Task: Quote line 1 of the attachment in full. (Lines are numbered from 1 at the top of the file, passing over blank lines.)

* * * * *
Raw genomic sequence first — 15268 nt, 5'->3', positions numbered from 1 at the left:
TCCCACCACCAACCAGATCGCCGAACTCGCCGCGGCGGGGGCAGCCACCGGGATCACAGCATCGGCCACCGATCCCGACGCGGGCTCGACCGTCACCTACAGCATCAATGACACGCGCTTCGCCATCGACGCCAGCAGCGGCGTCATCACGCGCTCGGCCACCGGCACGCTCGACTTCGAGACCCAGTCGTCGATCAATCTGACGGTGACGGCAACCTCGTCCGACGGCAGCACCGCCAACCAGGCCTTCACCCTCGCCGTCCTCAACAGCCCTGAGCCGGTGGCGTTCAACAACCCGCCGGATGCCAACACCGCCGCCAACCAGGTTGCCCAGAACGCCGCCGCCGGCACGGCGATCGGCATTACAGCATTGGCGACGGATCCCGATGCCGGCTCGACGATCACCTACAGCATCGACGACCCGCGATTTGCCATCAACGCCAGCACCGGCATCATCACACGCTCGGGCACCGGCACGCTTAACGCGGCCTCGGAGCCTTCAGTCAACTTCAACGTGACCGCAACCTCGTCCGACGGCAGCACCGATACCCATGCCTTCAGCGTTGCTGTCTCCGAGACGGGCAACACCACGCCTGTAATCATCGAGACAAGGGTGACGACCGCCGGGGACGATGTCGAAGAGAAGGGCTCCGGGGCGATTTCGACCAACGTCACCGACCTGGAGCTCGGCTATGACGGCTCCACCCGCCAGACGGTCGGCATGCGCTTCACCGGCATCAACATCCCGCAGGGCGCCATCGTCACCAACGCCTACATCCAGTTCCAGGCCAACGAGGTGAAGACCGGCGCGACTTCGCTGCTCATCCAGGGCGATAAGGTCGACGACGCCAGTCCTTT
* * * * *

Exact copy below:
Raw genomic sequence first — 15268 nt, 5'->3', positions numbered from 1 at the left: